US Intervention In Iraq May Be Too Little Too Late

Safe haven A Yazidi woman sits with her children at the Bajid Kandala camp in Dohuk province, where they took refuge after fleeing from ISIS militants
Safe haven A Yazidi woman sits with her children at the Bajid Kandala camp in Dohuk province, where they took refuge after fleeing from ISIS militants. Photo: AFP

Religion’s hold on ordinary people even in the 21st century is incomprehensible to the rationalist, or the non-believer who has substituted an idea of morality or political ambition for “God”.

So it must be especially galling for US President Barack Obama, a progressive who has wrenched America left from its moorings as a Judeo-Christian nation, to be drawn into a war in Iraq he has built a presidency scorning.

On 8 August, amid reports that Christians and other minorities, men and children, were being crucified and beheaded, the women raped and enslaved by Islamic militants rampaging through Iraq, US warplanes bombed to stop the terrorists a mere 20 miles from the Kurdish capital Erbil.

The fall of the semi-autonomous region of Kurdistan, an island of stability in the chaos in Iraq, was a danger Obama apparently could not ignore. At least that much can be inferred from what he said as he announced the decision to authorise “limited strikes” three years after US forces pulled out of Iraq in 2011.

That and the threat of genocide Iraqi minorities faced. “Earlier this week, one Iraqi in the area cried to the world, ‘There is no one coming to help’,” Obama said, declaring with incongruous flourish from the State Dining Room at the White House: “Well, today America is coming to help.”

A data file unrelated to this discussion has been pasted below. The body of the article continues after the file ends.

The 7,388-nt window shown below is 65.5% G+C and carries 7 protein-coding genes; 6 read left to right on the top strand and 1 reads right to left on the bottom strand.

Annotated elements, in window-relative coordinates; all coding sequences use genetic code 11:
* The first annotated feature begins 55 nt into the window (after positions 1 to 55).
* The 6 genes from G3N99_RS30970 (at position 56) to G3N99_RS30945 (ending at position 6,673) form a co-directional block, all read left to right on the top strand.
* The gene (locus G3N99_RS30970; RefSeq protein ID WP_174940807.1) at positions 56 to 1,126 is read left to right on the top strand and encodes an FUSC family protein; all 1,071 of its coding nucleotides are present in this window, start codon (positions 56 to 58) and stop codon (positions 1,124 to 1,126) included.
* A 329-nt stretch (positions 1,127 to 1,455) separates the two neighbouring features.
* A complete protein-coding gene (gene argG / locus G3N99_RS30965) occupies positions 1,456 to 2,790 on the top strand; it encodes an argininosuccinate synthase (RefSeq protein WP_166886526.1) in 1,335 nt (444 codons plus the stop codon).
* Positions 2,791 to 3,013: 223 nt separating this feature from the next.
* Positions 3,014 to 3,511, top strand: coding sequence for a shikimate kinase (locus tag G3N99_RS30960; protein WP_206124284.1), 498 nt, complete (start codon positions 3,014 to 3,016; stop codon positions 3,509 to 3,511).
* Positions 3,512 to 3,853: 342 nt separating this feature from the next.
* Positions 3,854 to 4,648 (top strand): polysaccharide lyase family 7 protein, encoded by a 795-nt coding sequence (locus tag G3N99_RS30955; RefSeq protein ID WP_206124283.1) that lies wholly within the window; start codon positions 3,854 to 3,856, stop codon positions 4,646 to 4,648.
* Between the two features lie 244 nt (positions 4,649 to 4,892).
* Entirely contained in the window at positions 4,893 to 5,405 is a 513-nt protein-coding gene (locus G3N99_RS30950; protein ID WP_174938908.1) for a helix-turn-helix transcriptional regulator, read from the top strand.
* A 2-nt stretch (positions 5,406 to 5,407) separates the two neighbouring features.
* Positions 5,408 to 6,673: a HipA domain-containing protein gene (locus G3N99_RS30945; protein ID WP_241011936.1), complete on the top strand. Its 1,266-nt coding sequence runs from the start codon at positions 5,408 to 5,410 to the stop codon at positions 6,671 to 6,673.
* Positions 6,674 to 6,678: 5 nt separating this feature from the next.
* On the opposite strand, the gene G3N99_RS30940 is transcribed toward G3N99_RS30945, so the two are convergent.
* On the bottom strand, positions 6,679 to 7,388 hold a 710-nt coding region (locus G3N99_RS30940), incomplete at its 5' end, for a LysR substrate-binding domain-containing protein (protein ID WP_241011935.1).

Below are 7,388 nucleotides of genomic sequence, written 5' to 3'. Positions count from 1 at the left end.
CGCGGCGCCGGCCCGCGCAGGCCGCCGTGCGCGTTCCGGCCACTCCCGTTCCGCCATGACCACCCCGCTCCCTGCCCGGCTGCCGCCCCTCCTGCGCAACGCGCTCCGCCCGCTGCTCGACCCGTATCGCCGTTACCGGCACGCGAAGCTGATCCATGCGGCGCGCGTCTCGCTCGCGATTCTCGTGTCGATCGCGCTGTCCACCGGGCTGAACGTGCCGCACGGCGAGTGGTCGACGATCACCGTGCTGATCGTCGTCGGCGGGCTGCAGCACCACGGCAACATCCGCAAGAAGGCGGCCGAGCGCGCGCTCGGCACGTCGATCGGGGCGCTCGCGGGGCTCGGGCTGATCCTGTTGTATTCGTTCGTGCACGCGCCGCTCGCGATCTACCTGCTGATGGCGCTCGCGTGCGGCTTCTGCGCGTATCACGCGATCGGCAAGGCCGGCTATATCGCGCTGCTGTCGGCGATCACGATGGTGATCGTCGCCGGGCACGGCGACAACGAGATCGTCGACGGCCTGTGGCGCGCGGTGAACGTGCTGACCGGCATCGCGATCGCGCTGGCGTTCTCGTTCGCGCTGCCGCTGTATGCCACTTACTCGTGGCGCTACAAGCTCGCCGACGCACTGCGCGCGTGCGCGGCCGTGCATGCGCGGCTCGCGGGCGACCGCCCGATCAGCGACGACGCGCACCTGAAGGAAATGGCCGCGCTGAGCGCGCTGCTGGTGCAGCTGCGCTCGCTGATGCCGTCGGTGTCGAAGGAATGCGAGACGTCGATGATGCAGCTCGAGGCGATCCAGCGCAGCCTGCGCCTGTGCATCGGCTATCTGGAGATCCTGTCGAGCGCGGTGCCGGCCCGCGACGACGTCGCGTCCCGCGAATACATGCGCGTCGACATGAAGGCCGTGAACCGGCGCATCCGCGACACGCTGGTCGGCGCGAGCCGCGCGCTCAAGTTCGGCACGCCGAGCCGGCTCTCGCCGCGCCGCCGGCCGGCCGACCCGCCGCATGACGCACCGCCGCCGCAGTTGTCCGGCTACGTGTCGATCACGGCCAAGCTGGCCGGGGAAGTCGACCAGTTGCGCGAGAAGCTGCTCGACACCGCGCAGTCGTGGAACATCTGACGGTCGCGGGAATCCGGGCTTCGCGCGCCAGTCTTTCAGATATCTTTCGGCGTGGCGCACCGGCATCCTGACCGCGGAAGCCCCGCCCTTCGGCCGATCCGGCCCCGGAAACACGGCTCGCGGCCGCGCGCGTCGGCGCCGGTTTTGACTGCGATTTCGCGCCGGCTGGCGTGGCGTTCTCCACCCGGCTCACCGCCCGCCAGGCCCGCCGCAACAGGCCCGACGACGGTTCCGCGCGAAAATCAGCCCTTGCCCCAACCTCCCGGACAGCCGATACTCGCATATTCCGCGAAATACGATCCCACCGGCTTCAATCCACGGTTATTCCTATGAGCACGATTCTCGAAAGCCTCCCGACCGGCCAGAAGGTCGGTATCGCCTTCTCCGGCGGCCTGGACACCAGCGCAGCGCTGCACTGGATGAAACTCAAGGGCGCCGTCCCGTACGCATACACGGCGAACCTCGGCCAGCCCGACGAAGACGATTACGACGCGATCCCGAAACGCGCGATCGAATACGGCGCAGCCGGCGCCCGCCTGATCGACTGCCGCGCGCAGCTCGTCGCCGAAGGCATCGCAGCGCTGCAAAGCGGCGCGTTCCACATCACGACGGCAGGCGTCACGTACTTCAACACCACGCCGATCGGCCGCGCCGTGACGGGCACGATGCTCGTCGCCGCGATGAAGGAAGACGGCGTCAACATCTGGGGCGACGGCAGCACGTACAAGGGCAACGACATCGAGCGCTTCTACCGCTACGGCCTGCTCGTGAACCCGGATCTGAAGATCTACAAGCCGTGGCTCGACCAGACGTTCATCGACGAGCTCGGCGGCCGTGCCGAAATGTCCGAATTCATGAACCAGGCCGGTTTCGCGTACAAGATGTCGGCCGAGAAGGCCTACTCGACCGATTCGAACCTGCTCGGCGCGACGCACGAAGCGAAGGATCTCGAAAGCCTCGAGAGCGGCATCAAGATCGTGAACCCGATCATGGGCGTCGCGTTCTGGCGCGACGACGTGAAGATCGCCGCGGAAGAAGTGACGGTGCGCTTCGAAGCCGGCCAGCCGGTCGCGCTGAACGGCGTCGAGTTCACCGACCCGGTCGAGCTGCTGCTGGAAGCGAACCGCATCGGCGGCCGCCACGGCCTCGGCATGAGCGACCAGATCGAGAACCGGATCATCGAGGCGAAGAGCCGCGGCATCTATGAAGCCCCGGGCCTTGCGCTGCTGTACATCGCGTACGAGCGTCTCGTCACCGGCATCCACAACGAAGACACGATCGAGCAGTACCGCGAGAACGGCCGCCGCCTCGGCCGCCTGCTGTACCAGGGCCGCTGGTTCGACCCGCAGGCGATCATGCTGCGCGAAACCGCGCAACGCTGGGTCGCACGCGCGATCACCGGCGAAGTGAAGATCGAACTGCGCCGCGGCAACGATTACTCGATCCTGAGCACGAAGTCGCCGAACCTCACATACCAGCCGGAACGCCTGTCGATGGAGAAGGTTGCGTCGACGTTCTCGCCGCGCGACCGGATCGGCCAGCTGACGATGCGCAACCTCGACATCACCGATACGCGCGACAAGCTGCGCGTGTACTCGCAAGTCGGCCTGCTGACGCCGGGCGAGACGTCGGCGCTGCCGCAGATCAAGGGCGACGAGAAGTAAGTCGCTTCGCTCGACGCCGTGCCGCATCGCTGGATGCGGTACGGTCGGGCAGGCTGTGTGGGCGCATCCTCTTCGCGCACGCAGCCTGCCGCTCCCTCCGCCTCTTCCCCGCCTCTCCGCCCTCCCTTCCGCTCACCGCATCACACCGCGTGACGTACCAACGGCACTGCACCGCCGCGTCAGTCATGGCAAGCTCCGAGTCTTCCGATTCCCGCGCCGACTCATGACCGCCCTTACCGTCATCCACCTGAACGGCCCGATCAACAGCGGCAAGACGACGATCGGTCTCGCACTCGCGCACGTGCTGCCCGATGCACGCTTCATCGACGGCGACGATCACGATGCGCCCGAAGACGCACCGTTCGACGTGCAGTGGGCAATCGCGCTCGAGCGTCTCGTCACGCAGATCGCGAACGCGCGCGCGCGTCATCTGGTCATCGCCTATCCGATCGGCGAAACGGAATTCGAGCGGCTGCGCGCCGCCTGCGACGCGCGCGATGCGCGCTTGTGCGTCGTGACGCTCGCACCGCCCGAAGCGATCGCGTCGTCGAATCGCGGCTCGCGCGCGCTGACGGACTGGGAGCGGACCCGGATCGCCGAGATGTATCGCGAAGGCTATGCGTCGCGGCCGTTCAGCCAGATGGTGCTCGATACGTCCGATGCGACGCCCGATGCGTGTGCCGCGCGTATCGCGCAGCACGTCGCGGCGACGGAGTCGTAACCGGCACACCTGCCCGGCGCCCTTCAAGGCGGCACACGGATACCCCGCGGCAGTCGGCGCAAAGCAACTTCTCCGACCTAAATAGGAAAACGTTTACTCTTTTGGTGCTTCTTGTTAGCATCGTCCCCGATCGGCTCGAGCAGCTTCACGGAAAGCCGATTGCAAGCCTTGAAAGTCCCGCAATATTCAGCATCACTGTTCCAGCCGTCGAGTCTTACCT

On 3 August, militants of the Islamic State of Iraq and Syria began overrunning Shiite and Christian-inhabited towns in northern Iraq after pushing back the doughty Kurdish Peshmerga forces who just kept running out of ammunition.

Among the towns they rampaged through was Sinjar along the Syrian border, the ancestral home of an ancient community called Yazidi that is neither Christian nor Muslim, and has been persecuted in the past by both.

Unlike with Christians and Shiites, the Yazidis would not be asked to convert by the militants. They were marked for certain death, their women to be bequeathed as a prize to jihadis.

With nowhere else to run, the Yazidis took refuge upon their sacred Sinjar mountain while the militants encircled it and cut off supplies. About 50,000 Yazidis were estimated to be trapped on the mountain, slowly starving without enough food or water. The US strikes allowed a few to escape but thousands still remain.

In the decade since the US invasion toppled Sunni dictator Saddam Hussein in 2003, Shiite majority Iraq has become a battleground between Shia and Sunni militants.